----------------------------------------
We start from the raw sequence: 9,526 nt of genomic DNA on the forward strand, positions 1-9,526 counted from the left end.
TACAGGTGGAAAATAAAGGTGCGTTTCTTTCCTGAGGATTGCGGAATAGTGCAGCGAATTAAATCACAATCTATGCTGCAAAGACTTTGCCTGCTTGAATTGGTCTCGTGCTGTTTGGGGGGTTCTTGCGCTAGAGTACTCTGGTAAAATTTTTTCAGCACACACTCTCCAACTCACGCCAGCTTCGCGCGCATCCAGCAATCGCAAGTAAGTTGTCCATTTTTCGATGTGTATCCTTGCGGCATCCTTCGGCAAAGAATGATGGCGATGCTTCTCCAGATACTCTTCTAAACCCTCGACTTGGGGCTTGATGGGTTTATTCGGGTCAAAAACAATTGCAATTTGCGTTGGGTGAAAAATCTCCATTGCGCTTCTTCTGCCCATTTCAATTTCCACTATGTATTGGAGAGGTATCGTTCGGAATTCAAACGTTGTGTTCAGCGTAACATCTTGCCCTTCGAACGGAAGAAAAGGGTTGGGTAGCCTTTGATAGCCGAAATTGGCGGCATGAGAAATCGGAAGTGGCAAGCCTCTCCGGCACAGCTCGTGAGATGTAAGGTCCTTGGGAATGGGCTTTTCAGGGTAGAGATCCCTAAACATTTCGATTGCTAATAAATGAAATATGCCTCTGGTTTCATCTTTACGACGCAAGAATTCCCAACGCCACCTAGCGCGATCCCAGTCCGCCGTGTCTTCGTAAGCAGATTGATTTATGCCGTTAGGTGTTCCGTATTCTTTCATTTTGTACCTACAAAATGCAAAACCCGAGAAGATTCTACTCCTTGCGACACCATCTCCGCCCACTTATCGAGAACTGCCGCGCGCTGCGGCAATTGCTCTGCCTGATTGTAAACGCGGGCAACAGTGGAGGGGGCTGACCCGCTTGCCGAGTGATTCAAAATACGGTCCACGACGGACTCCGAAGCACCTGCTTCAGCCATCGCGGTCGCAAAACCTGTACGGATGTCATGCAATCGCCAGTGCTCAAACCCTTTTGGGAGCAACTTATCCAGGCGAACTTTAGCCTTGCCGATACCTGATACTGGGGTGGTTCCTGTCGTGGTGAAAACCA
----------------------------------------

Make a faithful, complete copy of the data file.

We start from the raw sequence: 9,526 nt of genomic DNA on the forward strand, positions 1-9,526 counted from the left end.
TACAGGTGGAAAATAAAGGTGCGTTTCTTTCCTGAGGATTGCGGAATAGTGCAGCGAATTAAATCACAATCTATGCTGCAAAGACTTTGCCTGCTTGAATTGGTCTCGTGCTGTTTGGGGGGTTCTTGCGCTAGAGTACTCTGGTAAAATTTTTTCAGCACACACTCTCCAACTCACGCCAGCTTCGCGCGCATCCAGCAATCGCAAGTAAGTTGTCCATTTTTCGATGTGTATCCTTGCGGCATCCTTCGGCAAAGAATGATGGCGATGCTTCTCCAGATACTCTTCTAAACCCTCGACTTGGGGCTTGATGGGTTTATTCGGGTCAAAAACAATTGCAATTTGCGTTGGGTGAAAAATCTCCATTGCGCTTCTTCTGCCCATTTCAATTTCCACTATGTATTGGAGAGGTATCGTTCGGAATTCAAACGTTGTGTTCAGCGTAACATCTTGCCCTTCGAACGGAAGAAAAGGGTTGGGTAGCCTTTGATAGCCGAAATTGGCGGCATGAGAAATCGGAAGTGGCAAGCCTCTCCGGCACAGCTCGTGAGATGTAAGGTCCTTGGGAATGGGCTTTTCAGGGTAGAGATCCCTAAACATTTCGATTGCTAATAAATGAAATATGCCTCTGGTTTCATCTTTACGACGCAAGAATTCCCAACGCCACCTAGCGCGATCCCAGTCCGCCGTGTCTTCGTAAGCAGATTGATTTATGCCGTTAGGTGTTCCGTATTCTTTCATTTTGTACCTACAAAATGCAAAACCCGAGAAGATTCTACTCCTTGCGACACCATCTCCGCCCACTTATCGAGAACTGCCGCGCGCTGCGGCAATTGCTCTGCCTGATTGTAAACGCGGGCAACAGTGGAGGGGGCTGACCCGCTTGCCGAGTGATTCAAAATACGGTCCACGACGGACTCCGAAGCACCTGCTTCAGCCATCGCGGTCGCAAAACCTGTACGGATGTCATGCAATCGCCAGTGCTCAAACCCTTTTGGGAGCAACTTATCCAGGCGAACTTTAGCCTTGCCGATACCTGATACTGGGGTGGTTCCTGTCGTGGTGAAAACCA